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The defeat of PATCO:
Signal of the employers' offensive

September 8, 2006 | Page 8

ELIZABETH SCHULTE tells the story of a strike 25 years ago that marked a turning point--for the worse--for the U.S. labor movement.

IN JUST five small letters, one event encapsulates the employers' offensive of the 1980s--PATCO. Twenty-five years ago, some 13,000 members of the Professional Air Traffic Controllers Organization, or PATCO, were on strike, primarily for safe working conditions.

Air traffic controllers have one of the most stressful jobs in the world, resulting in workers suffering any number of debilitating illnesses--from ulcers to heart conditions to hypertension and alcoholism. For that reason, almost 90 percent of controllers at the time were forced to leave before retirement age, some 40 percent taking disability leave.

In 1981, U.S. air traffic controllers were the only ones in the world to work 40 hours a week, in eight-hour shifts, with up to 20 hours of mandatory overtime tacked on the average week.

So among PATCO's main demands was a 32-hour workweek--in addition to updated computer equipment, improved staffing and retirement after 20 years of service. Controllers, whose starting wages were $15,000 a year, were also asking for a $10,000 pay increase.

What else to read

Some of Socialist Worker's original coverage of the PATCO strike is part of a collection of articles published as a special feature when SW turned 25. See "Greatest Hits of Socialist Worker.”;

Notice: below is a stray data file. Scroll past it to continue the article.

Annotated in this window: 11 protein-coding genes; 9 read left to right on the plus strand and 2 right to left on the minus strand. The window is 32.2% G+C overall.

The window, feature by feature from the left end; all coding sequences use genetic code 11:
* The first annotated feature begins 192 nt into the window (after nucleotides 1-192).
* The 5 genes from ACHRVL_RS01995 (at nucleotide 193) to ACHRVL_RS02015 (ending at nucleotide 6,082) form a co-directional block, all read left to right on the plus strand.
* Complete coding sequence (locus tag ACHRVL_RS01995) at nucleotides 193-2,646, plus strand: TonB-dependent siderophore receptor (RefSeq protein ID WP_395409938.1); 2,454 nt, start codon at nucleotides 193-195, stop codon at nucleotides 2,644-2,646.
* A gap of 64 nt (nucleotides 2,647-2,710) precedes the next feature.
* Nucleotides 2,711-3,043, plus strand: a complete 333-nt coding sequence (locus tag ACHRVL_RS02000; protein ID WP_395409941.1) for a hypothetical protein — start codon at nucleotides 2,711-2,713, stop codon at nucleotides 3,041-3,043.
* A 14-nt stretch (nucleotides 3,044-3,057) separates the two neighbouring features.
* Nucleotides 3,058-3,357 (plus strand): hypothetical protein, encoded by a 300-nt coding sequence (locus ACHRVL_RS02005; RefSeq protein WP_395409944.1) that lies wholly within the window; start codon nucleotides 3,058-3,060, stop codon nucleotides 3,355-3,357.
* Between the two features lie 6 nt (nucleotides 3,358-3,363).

Sharon Smith's new book Subterranean Fire: A History of Working-Class Radicalism in the United States sets out the historical backdrop of the U.S. workers' movement and documents the story of the PATCO strike and the employers' offensive that followed, through to the present day.

 

The year of the PATCO strike, 1981, was a year of economic recession. Unemployment was on the rise and the number of manufacturing jobs on the decline, as workers' wages stagnated or fell.

But not everyone was suffering. It was the beginning of what would be known as the "looting decade"--with the federal government doling out millions in corporate tax breaks, amid any number of corporate scandals, like the savings and loan debacle.

"By the end of the 1980s, the U.S. had achieved the dubious status as the most unequal society among Western industrial countries," writes Sharon Smith in Subterranean Fire: A History of Working-Class Radicalism in the United States. "An end-of-decade report on salaries in 10 leading companies showed that while the average CEO earned 34 times more than his employees in the mid-1970s, he earned 110 times more by the late 1980s."

But the assault on workers' living standards that is the hallmark of the era began well before Ronald "Bedtime for Bonzo" Reagan arrived in the White House. The administration of Democrat Jimmy Carter began the assault.

It was Carter who began deregulation of the airlines and trucking industries, freeing them from important workers' safety or environmental regulations. And under Carter, the Federal Aviation Administration (FAA) set up the "management strike contingency force"--a scabbing operation--12 months before the controllers' contract was due to expire. The plan would keep air traffic going even if the controllers struck, and break the union in the process.